Electric Imp Will Connect Everything to the Internet

Hannah Board

This board contains a rotary knob; two pushbuttons; an RGB light sensor; a temperature sensor; a 3-axis accelerometer; a hall sensor; an RGB LED; two servo outputs; 5 spare GPIOs; and an accessible I2C bus. So it could do a whole lot of things.Electric Imp

In my future house, I want a refrigerator that will tell me its contents via Wi-Fi, so I'll be able to check whether I need extra butter when I'm at the market. I want a lamp that will turn on when it senses sunset, so I won't have to adjust my automatic timers; I want a garden-watering system that will gauge whether my tomato plants are thirsty; and I want an outdoor rain/hail/snow sensor so I can make better weather spotter reports. The Internet of Things promises to bring me this world, and now there's a cheap, customizable platform that could make it happen.

Electric Imp came out today, promising to connect any electronic device to the Internet and help you customize your life. The cards can be installed in almost any device, using circuit boards Imp sells, and apparently the company is also working with device manufacturers to start adding native Imp slots.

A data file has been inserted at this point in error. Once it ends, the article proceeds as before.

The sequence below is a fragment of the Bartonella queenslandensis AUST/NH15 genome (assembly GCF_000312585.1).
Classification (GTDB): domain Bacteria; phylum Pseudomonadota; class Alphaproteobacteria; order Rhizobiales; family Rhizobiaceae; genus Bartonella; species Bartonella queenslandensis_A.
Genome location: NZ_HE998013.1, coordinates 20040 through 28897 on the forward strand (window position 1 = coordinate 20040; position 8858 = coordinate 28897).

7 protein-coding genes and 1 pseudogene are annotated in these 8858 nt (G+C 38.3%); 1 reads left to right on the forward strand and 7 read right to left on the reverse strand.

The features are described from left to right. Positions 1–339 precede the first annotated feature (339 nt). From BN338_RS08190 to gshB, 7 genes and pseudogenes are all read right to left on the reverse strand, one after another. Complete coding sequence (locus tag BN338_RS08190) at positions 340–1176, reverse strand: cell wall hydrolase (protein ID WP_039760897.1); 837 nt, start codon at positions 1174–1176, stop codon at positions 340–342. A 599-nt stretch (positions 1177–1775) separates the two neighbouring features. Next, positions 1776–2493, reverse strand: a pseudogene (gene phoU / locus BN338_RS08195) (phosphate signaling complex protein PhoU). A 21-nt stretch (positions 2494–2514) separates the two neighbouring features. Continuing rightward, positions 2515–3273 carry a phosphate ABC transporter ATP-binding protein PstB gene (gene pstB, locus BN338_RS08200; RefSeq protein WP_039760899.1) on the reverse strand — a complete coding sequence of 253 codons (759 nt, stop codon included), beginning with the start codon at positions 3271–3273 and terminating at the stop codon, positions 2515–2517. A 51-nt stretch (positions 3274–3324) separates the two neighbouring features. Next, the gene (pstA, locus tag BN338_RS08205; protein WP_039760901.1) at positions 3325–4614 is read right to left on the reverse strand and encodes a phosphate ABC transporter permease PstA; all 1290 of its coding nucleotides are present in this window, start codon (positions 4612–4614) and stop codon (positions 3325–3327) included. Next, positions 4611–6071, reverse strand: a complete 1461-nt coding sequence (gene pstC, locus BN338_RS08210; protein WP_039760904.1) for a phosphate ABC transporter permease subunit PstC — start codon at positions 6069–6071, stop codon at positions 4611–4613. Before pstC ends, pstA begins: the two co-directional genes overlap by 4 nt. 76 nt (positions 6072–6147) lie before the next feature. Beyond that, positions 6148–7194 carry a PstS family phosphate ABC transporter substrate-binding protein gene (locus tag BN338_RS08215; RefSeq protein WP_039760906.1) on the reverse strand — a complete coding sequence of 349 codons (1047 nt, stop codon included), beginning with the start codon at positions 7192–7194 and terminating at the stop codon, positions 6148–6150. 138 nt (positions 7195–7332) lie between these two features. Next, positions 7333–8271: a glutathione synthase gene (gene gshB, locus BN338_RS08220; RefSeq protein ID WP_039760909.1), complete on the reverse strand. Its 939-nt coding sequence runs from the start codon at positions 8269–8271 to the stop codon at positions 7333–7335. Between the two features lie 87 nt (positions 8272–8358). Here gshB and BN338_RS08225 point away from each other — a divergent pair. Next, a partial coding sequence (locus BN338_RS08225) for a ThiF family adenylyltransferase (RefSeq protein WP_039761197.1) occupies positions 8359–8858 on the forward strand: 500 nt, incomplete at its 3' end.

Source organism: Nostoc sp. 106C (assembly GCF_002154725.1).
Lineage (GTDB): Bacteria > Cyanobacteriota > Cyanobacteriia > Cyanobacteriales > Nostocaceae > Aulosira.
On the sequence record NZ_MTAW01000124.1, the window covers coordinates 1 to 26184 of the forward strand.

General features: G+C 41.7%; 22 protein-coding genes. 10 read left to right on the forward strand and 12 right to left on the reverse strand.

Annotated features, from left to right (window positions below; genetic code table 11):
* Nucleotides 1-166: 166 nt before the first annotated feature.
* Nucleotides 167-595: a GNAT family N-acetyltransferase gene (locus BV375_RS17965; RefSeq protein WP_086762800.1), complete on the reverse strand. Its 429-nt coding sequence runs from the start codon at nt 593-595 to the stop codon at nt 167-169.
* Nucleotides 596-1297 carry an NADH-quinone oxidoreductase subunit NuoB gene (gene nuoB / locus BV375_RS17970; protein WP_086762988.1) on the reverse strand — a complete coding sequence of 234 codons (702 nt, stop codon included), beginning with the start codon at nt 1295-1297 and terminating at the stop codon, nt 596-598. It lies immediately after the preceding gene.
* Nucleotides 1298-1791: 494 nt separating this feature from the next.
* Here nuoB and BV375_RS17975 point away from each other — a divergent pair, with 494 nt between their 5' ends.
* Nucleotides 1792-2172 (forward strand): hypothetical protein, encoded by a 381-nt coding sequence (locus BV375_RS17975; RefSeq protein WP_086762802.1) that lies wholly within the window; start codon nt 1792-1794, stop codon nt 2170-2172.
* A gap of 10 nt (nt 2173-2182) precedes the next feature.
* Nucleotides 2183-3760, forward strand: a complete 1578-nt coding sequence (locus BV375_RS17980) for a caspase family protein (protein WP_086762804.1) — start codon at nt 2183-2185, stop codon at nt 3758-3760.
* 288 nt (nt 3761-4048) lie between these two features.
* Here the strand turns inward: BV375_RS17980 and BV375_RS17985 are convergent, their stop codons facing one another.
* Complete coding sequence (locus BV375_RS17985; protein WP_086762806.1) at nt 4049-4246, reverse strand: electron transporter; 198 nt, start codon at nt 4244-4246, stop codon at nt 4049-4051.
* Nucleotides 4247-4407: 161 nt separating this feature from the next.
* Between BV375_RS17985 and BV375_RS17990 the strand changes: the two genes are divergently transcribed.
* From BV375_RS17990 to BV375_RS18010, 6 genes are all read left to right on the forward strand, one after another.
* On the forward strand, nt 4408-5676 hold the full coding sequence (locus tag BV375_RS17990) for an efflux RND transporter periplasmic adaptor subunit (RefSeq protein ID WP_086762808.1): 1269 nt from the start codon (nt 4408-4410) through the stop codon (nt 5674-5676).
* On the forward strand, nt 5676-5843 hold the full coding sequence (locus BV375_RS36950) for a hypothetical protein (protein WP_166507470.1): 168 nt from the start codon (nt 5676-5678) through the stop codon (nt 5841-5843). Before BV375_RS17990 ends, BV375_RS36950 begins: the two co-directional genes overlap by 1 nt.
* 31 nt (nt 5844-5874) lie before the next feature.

We've seen other prototypes connecting the Internet of Things, notably IBM's Mote Runner, which can connect any hardware enabled with wireless sensors. But this one is unique because, as Gizmodo points out, it's a universal system — connect anything you want, no back-end hardware or software required.

The software is pretty simple, using drag-and-drop graphics to set up commands, but it is also easily programmed, and users will be able to visit a hub where they can share tasks they've come up with. Within a couple minutes, the Electric Imp team set up a system that monitors a Christmas tree's water supply and dims the lights when the water is getting low, meaning a dry tree. Watch it below.

A developer bundle is expected to be available late next month. Cards will cost $25 and circuit boards are between $10 and $25, depending on how many bells and whistles you want. Read more about the company here.

[via Gizmodo]